In 1945 and 1946, the FBI began keeping tabs on Jean-Paul Sartre and Albert Camus. The Cold War was just around the corner, and the Bureau suspected their new targets were secretly agents of Communism. However, FBI agents who followed the French writers evolved in the course of their spying: they became, in G.K. Chesterton’s phrase, “philosophical policemen.” (h/t Slate)
This review of Paul Murray’s newest novel, The Mark and the Void, praises Murray for his biting, weapons-grade one-liners and calls it “the funniest book ever written about the international banking system.” Here’s a link to our own, particularly hilarious interview with Murray.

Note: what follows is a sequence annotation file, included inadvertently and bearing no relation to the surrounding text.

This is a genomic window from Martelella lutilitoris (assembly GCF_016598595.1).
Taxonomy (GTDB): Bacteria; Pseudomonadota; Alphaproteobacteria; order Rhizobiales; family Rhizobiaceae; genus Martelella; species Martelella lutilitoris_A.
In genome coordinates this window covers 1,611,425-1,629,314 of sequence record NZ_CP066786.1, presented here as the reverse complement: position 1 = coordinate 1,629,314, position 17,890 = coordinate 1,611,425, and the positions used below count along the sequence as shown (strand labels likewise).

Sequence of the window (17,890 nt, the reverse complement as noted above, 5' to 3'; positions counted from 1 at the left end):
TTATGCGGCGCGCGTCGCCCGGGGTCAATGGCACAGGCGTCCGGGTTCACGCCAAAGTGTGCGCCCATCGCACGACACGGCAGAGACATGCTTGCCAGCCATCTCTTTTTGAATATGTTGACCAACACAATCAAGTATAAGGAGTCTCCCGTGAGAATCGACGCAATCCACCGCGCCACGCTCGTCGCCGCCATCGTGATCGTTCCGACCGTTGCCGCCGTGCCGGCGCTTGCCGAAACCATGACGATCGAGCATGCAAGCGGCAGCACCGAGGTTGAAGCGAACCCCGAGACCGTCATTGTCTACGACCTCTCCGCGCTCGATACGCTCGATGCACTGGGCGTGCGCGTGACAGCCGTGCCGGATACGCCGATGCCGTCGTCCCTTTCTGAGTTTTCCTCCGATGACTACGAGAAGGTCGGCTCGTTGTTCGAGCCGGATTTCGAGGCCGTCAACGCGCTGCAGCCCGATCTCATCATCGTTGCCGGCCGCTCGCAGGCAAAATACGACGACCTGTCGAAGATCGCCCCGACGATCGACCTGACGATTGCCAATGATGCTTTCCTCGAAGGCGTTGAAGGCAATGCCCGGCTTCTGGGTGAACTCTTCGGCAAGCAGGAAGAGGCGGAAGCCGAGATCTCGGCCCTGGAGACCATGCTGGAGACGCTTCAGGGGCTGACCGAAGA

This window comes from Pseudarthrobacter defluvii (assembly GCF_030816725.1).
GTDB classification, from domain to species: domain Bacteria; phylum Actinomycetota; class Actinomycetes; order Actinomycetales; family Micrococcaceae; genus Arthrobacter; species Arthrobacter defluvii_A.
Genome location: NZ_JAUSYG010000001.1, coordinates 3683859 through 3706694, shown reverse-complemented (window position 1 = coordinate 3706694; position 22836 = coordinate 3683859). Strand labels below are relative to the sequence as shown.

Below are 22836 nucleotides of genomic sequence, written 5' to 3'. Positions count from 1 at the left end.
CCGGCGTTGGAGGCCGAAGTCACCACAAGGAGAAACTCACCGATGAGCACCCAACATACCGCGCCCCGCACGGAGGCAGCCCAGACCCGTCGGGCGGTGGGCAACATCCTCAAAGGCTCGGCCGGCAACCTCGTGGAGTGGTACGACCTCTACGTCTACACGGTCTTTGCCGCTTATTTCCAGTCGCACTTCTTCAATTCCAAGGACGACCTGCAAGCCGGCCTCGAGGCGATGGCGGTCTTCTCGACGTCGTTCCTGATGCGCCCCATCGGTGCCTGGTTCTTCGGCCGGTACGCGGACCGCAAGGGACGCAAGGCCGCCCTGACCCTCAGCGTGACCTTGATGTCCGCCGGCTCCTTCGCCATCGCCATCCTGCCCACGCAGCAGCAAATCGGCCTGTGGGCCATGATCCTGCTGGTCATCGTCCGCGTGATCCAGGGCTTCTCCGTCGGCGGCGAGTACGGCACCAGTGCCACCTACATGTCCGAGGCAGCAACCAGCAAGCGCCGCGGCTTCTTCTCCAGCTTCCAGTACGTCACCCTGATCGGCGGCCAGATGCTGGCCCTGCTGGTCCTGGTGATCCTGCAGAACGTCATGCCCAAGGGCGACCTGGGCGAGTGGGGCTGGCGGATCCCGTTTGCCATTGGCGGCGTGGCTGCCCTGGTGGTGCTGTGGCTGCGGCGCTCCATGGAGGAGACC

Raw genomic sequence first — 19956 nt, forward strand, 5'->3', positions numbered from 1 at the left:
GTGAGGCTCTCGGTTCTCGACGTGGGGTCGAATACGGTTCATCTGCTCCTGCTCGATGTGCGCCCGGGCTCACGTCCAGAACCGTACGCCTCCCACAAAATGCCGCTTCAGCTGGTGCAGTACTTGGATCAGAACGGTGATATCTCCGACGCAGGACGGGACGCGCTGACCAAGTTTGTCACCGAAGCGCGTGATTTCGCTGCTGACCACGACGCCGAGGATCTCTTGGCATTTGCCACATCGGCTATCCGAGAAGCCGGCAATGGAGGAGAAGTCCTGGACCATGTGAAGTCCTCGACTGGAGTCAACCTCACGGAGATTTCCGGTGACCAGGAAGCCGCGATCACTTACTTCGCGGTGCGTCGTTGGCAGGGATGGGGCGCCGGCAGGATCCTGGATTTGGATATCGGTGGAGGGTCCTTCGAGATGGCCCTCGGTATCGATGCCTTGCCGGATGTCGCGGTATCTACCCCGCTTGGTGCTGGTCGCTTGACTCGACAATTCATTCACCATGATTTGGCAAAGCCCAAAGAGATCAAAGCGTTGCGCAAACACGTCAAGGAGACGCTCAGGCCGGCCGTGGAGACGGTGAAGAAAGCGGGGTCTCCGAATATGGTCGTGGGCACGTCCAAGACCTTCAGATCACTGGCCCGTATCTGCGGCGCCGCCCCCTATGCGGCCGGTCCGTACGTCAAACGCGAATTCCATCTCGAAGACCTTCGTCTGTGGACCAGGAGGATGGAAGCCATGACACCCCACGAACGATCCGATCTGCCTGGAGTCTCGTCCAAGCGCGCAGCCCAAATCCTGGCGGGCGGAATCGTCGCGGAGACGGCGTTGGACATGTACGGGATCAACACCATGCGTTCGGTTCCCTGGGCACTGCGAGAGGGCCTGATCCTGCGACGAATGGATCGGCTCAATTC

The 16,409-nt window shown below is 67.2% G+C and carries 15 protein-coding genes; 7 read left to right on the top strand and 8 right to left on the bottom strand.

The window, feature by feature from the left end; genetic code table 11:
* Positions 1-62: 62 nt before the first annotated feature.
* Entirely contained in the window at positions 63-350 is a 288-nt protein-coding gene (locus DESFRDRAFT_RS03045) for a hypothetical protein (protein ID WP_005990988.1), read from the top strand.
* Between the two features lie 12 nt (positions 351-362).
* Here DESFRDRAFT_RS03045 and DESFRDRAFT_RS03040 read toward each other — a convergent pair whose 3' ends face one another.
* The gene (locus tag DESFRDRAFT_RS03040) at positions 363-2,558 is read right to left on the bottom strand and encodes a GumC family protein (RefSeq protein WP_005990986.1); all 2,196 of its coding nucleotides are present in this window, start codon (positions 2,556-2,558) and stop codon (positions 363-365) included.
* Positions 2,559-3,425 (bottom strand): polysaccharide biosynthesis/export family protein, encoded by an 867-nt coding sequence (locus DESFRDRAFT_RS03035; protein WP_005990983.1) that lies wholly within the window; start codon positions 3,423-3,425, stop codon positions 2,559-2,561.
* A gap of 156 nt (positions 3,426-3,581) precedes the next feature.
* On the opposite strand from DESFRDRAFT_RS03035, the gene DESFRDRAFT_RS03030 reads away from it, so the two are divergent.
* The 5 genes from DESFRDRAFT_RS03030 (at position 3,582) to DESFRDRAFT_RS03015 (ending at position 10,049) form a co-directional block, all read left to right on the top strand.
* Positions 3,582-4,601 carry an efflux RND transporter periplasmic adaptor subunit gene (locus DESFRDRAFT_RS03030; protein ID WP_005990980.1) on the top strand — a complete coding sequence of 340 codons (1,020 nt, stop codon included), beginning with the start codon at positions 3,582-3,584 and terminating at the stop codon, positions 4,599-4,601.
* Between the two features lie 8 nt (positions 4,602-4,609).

“As I let the shotgun drop the butt hit the bricks and the second shell fired into me…” This excerpt from Homero Airdjis’s upcoming The Child Poet, is fraught with elements of tension and discovery. Something of a künstlerroman, the book tracks Airdjis’s artistic and poetic development from his boyhood through the present day.
“The magical aspect of poetry does not diminish the value of critical scrutiny. Scholarship has clarified the meaning of poetry. The point is rather that an essential part of poetry’s power has little connection to conceptual understanding. Poetry proffers some mysteries that lie beyond paraphrase.” Dana Gioia with a beautiful essay on the enchantment of poetry for The Dark Horse. Check out our extensive On Poetry archive and continue your journey of poetic enchantment.